Plastic is suffocating our oceans, it’s time for innovation to clean up

An unusual and sad sight greeted the people of Sotra in Norway this month, as a rare goose-beaked whale repeatedly beached on the island shoreline.

5 trillion pieces of plastic garbage
The stricken animal eventually had to be put down, leading to a grizzly find that, argues Nor-Shipping Director Birgit Liodden, should act as a wake-up call to spur society into action.

“This beautiful two ton animal was on the brink of death as its stomach was full, but devoid of nutrition,” she states. “Instead of food it had eaten a variety of rubbish, including some 30 plastic bags which had clogged its digestive system. Researchers have since suggested that it may have believed these bags were squid, a usual part of this species’ diet.

“The result was a slow and painful death, and a sad snap shot of the state of our global waters. It has been estimated that there are over 5 trillion pieces of plastic garbage currently polluting our ocean habitats. This is not a problem that will simply take care of itself. We need to look at innovative ways to address it before we reach an inevitable tipping point.”

“This whale was not an isolated case – it was a sign of what lies ahead.”

The Ocean Cleanup
Liodden points to Boyan Slat and his Ocean Cleanup initiative, the winner of the Young Entrepreneur Award at Nor-Shipping 2015, as an example of how the issue can be tackled head on.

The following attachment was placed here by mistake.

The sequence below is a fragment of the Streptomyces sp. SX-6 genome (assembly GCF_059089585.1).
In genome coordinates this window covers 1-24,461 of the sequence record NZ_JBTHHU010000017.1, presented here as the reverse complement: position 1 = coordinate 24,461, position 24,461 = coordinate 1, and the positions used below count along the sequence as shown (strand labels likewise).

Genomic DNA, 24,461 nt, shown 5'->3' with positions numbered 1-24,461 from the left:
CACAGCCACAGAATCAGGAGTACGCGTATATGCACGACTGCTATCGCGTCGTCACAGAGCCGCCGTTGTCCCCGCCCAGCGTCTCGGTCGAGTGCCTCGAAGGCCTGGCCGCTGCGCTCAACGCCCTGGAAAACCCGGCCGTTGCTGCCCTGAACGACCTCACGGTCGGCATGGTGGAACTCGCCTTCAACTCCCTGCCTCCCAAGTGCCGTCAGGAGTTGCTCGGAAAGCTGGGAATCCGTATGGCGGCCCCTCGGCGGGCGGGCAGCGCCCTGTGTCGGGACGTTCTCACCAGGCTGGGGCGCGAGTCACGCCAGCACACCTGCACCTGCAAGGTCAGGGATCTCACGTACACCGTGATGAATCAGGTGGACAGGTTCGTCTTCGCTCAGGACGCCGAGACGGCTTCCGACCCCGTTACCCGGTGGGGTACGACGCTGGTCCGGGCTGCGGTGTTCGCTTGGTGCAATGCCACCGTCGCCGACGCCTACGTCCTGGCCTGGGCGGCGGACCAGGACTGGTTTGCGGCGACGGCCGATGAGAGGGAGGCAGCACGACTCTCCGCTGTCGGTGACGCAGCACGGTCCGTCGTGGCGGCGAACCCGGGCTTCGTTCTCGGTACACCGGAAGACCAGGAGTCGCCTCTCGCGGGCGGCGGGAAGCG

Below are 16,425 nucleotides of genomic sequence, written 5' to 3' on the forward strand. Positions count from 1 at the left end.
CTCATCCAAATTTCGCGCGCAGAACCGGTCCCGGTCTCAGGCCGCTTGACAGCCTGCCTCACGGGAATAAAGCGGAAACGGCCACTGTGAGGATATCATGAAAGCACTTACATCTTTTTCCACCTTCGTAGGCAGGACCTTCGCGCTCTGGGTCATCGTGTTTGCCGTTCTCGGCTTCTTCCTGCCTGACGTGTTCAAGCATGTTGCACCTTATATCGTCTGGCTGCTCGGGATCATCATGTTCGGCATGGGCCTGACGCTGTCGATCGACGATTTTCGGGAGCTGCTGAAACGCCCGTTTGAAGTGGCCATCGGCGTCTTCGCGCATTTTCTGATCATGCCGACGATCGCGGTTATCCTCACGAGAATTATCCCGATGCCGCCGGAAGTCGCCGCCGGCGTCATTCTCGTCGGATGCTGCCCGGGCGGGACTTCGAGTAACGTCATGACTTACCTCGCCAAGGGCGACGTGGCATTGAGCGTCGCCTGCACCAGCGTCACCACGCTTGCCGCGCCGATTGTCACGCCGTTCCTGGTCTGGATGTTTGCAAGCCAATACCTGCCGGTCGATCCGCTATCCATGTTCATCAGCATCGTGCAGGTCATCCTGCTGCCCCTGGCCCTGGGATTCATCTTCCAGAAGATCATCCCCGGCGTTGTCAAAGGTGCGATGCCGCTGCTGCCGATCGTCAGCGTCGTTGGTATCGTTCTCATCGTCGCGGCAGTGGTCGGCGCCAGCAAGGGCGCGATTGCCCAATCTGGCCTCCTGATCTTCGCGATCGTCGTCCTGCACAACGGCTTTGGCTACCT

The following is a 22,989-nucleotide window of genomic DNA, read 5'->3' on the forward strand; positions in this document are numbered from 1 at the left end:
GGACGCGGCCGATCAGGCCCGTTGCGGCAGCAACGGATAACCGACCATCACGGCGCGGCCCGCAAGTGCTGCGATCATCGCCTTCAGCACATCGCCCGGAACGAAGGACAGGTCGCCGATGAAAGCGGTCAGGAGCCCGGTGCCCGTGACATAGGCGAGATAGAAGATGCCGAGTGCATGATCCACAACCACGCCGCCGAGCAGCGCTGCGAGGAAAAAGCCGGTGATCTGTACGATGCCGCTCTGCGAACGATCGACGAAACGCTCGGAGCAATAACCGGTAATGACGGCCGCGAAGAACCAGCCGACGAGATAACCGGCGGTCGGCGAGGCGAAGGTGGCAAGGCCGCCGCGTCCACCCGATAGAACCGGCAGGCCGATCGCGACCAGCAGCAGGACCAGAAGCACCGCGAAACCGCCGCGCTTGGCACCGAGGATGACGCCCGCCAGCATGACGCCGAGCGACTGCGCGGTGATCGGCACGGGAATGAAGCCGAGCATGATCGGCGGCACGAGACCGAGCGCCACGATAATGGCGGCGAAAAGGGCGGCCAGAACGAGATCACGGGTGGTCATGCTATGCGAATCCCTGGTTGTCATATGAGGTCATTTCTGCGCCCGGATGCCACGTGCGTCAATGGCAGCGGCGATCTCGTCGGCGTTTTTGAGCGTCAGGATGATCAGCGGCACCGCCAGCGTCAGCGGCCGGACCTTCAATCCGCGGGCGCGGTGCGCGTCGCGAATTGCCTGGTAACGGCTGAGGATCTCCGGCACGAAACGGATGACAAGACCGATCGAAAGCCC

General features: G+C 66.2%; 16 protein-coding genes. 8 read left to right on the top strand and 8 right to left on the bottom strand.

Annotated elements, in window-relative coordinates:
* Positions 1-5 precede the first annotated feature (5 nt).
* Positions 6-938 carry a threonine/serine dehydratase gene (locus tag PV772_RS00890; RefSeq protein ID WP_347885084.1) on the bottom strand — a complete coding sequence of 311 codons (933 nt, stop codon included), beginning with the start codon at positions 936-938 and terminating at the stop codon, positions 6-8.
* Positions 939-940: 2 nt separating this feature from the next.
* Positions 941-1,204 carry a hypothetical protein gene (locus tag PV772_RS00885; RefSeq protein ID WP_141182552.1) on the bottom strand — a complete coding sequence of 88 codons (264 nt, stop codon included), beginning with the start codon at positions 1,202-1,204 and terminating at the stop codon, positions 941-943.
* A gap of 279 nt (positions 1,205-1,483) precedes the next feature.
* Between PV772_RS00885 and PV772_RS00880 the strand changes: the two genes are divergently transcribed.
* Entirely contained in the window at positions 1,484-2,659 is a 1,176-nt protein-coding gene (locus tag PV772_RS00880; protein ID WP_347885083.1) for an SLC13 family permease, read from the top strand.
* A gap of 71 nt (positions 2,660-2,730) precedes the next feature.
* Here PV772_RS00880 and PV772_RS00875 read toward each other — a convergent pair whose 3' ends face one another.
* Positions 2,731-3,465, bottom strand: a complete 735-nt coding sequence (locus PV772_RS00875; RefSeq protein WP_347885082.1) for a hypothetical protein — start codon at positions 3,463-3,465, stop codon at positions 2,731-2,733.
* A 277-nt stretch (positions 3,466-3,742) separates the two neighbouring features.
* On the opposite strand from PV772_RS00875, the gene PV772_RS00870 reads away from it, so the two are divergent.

“We need this kind of innovation,” she stresses. “New thinking, from a new generation, to address the biggest challenges facing the maritime industry, and the world as a whole. Boyan Slat is the perfect example of that.

“His plan to use a passive system, driven by ocean currents, to capture and remove floating plastic waste is a stroke of genius. He was an obvious recipient for our award. What we need now is more ideas and, crucially, more action from talented people – from within and without the maritime industries – to build awareness, solutions and practical products and systems for tackling not just this problem, but also the other challenges that threaten responsible commercial and environmental sustainability.”

Catalyst for Change
The Nor-Shipping director points out that the main theme of this year’s programme is ‘Catalyst for Change’. Within that context the whole of exhibition Hall A has been devoted to the concept of Disruptive Sustainability – showcasing potential innovations from inside and outside the shipping spectrum – while a From Problem to Profit initiative looks to the next generation for ideas to remedy today’s industry problems. The latter activity will see the best sustainable concept rewarded with a 50,000 NOK prize.

Liodden concludes: “We can all effect positive change if we set our minds to it, helping to build a better marine and maritime environment for the future. The ideas are as limitless as our imaginations. It’s time to think big.”

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